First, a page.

Descriptive ASCII Art – Word Play in Text

Rebus Puzzles, Wordies, Visual Puns, Pictogram Puzzles and Descriptive ASCII

I’ve seen this kind of insight puzzle several times over the years but if I knew the correct name for it I had forgotten. They are called Rebus Puzzles, also known as Wordies. In searching for more of these online I have found them called a variety of names: visual puns, pictogram puzzles and Descriptive ASCII. When people don’t know the name, they come up with something themselves. I like ‘visual pun’ it makes sense.

Some puzzles are straight forward text (like those I’ve added below). Others include pictures and symbols too. There’s probably confusion about describing these styles and labelling them all with the same name.

If you get brain strained and want a different kind of word game, try BookWorm.

Adding a New Element to ASCII Art

I like the idea of taking this a step farther as an ASCII art element. I’ve been working on ideas to create wordie puzzles (without pictures, just in text). They are a new element to add to text art. Kind of puzzling…

So far I find I am only thinking along the lines of puzzles which include directional words like “above, over, under, beside”. I think I can take the text puzzles farther once I wrap my mind around the idea of keeping them typed out rather than using graphic software which would let me move the words around the final image.

Maybe no one will understand what I’m talking about there. But, I do and it’s kind of a cool project for “someday”.

Links for More Wordie Puzzles and Puns

Japanese ASCII Text Art: Shift JIS

I used to label all the Japanese ASCII art as ANSI art and just click on by. It was a snobby attitude, but I was trying to keep the standards of ASCII art – which is so often confused or cheated on with ANSI art and assorted other versions of text art which don’t stick to the standard keyboard characters, no frills.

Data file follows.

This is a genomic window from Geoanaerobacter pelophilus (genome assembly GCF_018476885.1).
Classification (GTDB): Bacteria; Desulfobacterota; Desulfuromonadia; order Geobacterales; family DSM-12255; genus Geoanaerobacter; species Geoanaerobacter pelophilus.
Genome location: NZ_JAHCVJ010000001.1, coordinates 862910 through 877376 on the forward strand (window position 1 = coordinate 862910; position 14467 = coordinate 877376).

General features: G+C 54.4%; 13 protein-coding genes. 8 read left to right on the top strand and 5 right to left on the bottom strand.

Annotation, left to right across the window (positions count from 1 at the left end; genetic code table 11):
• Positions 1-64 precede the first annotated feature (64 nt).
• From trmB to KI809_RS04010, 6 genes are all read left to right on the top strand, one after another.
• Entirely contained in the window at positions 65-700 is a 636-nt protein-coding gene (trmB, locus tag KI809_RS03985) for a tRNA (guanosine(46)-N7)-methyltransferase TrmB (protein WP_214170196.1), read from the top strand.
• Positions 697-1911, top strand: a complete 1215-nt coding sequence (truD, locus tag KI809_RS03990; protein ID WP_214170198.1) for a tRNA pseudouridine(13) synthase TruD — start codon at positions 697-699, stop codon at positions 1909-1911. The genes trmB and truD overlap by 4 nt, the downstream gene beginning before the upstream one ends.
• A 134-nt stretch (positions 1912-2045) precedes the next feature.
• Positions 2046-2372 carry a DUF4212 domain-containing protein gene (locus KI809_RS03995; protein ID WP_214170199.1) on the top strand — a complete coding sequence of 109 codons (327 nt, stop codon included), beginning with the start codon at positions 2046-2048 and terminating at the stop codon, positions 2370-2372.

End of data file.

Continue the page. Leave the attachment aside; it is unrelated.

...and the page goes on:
Since my early days as an ASCII artist I have learned the Japanese ASCII art is not ANSI art, it really is in a category of it’s own. But, there is an element of ANSI (using every and any keyboard character) thrown in.

Japanese ASCII Text Art: Shift JIS

SJIS is Japanese ASCII Art

Japanese ASCII art images are created from characters within the Shift JIS character set, intended for Japanese usage. So, Japanese ASCII art is usually called Shift JIS, abbreviated to SJIS or AA, meaning ASCII art. However, it’s not typical/ standard ASCII art because it uses characters outside of those standard for ASCII text art.

Shift JIS uses not only the ASCII character set, but also Japanese characters such as Kanji. Since there are thousands of Japanese characters, the images have more variety to them. However, they need to be viewed in the right font.

Unlike traditional ASCII art (which works best with a monospaced font) Shift JIS art is designed around the proportional-width MS PGothic font supplied with Microsoft Windows. However, many characters used in Shift JIS art are the same width. This led to the development of the free Mona Font where each character is the same width as its counterpart in MS PGothic.

SIJS art, like ANSI art and sometimes ASCII art, can be used to create animated text images using Adobe Flash files and animated GIFs. Shift_JIS has become popular and has even made its way into mainstream media and commercial advertising in Japan.

Japanese ASCII Text Art: Shift JIS

Sources for Japanese ASCII Art

The Mona Font

Mona Font is the  Japanese proportional font used to view Japanese text art.